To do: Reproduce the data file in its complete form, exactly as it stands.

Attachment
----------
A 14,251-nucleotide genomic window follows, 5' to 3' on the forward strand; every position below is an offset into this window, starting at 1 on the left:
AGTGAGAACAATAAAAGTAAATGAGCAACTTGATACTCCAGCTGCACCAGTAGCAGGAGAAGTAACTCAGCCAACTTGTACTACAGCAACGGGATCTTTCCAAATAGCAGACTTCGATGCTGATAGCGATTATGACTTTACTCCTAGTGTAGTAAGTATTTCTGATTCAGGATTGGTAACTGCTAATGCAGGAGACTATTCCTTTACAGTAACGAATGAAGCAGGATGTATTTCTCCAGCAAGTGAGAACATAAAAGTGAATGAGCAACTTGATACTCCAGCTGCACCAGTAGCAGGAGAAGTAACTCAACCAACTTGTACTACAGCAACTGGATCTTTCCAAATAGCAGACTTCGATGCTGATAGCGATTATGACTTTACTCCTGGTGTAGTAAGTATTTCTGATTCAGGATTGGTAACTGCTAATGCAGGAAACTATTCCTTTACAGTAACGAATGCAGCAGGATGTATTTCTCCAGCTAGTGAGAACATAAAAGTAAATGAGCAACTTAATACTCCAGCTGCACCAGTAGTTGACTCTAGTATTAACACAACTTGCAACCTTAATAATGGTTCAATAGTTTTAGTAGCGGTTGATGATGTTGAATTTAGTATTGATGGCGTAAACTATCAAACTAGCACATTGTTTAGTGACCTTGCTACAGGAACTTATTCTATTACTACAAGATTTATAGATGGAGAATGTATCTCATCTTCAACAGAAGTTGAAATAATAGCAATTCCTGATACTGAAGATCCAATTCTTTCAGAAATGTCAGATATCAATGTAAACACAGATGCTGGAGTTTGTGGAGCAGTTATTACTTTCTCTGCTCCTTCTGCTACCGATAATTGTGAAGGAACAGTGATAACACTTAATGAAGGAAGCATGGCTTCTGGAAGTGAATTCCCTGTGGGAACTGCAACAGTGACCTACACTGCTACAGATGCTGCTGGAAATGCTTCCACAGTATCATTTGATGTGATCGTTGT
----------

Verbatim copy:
A 14,251-nucleotide genomic window follows, 5' to 3' on the forward strand; every position below is an offset into this window, starting at 1 on the left:
AGTGAGAACAATAAAAGTAAATGAGCAACTTGATACTCCAGCTGCACCAGTAGCAGGAGAAGTAACTCAGCCAACTTGTACTACAGCAACGGGATCTTTCCAAATAGCAGACTTCGATGCTGATAGCGATTATGACTTTACTCCTAGTGTAGTAAGTATTTCTGATTCAGGATTGGTAACTGCTAATGCAGGAGACTATTCCTTTACAGTAACGAATGAAGCAGGATGTATTTCTCCAGCAAGTGAGAACATAAAAGTGAATGAGCAACTTGATACTCCAGCTGCACCAGTAGCAGGAGAAGTAACTCAACCAACTTGTACTACAGCAACTGGATCTTTCCAAATAGCAGACTTCGATGCTGATAGCGATTATGACTTTACTCCTGGTGTAGTAAGTATTTCTGATTCAGGATTGGTAACTGCTAATGCAGGAAACTATTCCTTTACAGTAACGAATGCAGCAGGATGTATTTCTCCAGCTAGTGAGAACATAAAAGTAAATGAGCAACTTAATACTCCAGCTGCACCAGTAGTTGACTCTAGTATTAACACAACTTGCAACCTTAATAATGGTTCAATAGTTTTAGTAGCGGTTGATGATGTTGAATTTAGTATTGATGGCGTAAACTATCAAACTAGCACATTGTTTAGTGACCTTGCTACAGGAACTTATTCTATTACTACAAGATTTATAGATGGAGAATGTATCTCATCTTCAACAGAAGTTGAAATAATAGCAATTCCTGATACTGAAGATCCAATTCTTTCAGAAATGTCAGATATCAATGTAAACACAGATGCTGGAGTTTGTGGAGCAGTTATTACTTTCTCTGCTCCTTCTGCTACCGATAATTGTGAAGGAACAGTGATAACACTTAATGAAGGAAGCATGGCTTCTGGAAGTGAATTCCCTGTGGGAACTGCAACAGTGACCTACACTGCTACAGATGCTGCTGGAAATGCTTCCACAGTATCATTTGATGTGATCGTTGT